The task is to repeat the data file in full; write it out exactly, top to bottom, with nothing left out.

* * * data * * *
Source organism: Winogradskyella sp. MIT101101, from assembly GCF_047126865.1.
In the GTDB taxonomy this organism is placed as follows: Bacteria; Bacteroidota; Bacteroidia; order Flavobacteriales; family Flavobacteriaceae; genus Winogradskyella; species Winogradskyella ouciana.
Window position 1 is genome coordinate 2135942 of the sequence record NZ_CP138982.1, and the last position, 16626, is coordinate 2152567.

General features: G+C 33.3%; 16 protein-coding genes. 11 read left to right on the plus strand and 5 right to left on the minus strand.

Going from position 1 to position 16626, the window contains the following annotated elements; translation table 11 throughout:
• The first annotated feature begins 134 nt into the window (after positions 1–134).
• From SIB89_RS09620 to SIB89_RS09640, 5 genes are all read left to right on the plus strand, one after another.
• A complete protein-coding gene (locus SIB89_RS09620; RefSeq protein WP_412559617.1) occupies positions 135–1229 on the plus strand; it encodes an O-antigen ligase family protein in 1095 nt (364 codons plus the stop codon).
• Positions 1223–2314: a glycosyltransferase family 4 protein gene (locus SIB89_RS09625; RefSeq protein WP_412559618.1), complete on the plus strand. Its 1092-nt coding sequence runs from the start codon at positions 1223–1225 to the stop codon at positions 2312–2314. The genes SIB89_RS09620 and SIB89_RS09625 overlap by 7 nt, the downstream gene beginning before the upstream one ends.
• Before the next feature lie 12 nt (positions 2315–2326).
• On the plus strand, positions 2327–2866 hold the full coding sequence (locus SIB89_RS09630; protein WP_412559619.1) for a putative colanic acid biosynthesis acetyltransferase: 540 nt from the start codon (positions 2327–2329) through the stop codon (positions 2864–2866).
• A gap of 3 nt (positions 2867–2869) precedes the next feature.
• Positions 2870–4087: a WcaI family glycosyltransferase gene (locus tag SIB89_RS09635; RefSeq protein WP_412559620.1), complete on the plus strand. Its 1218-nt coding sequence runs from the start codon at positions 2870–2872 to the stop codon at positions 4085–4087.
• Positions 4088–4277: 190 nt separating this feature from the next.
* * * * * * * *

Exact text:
Source organism: Winogradskyella sp. MIT101101, from assembly GCF_047126865.1.
In the GTDB taxonomy this organism is placed as follows: Bacteria; Bacteroidota; Bacteroidia; order Flavobacteriales; family Flavobacteriaceae; genus Winogradskyella; species Winogradskyella ouciana.
Window position 1 is genome coordinate 2135942 of the sequence record NZ_CP138982.1, and the last position, 16626, is coordinate 2152567.

General features: G+C 33.3%; 16 protein-coding genes. 11 read left to right on the plus strand and 5 right to left on the minus strand.

Going from position 1 to position 16626, the window contains the following annotated elements; translation table 11 throughout:
• The first annotated feature begins 134 nt into the window (after positions 1–134).
• From SIB89_RS09620 to SIB89_RS09640, 5 genes are all read left to right on the plus strand, one after another.
• A complete protein-coding gene (locus SIB89_RS09620; RefSeq protein WP_412559617.1) occupies positions 135–1229 on the plus strand; it encodes an O-antigen ligase family protein in 1095 nt (364 codons plus the stop codon).
• Positions 1223–2314: a glycosyltransferase family 4 protein gene (locus SIB89_RS09625; RefSeq protein WP_412559618.1), complete on the plus strand. Its 1092-nt coding sequence runs from the start codon at positions 1223–1225 to the stop codon at positions 2312–2314. The genes SIB89_RS09620 and SIB89_RS09625 overlap by 7 nt, the downstream gene beginning before the upstream one ends.
• Before the next feature lie 12 nt (positions 2315–2326).
• On the plus strand, positions 2327–2866 hold the full coding sequence (locus SIB89_RS09630; protein WP_412559619.1) for a putative colanic acid biosynthesis acetyltransferase: 540 nt from the start codon (positions 2327–2329) through the stop codon (positions 2864–2866).
• A gap of 3 nt (positions 2867–2869) precedes the next feature.
• Positions 2870–4087: a WcaI family glycosyltransferase gene (locus tag SIB89_RS09635; RefSeq protein WP_412559620.1), complete on the plus strand. Its 1218-nt coding sequence runs from the start codon at positions 2870–2872 to the stop codon at positions 4085–4087.
• Positions 4088–4277: 190 nt separating this feature from the next.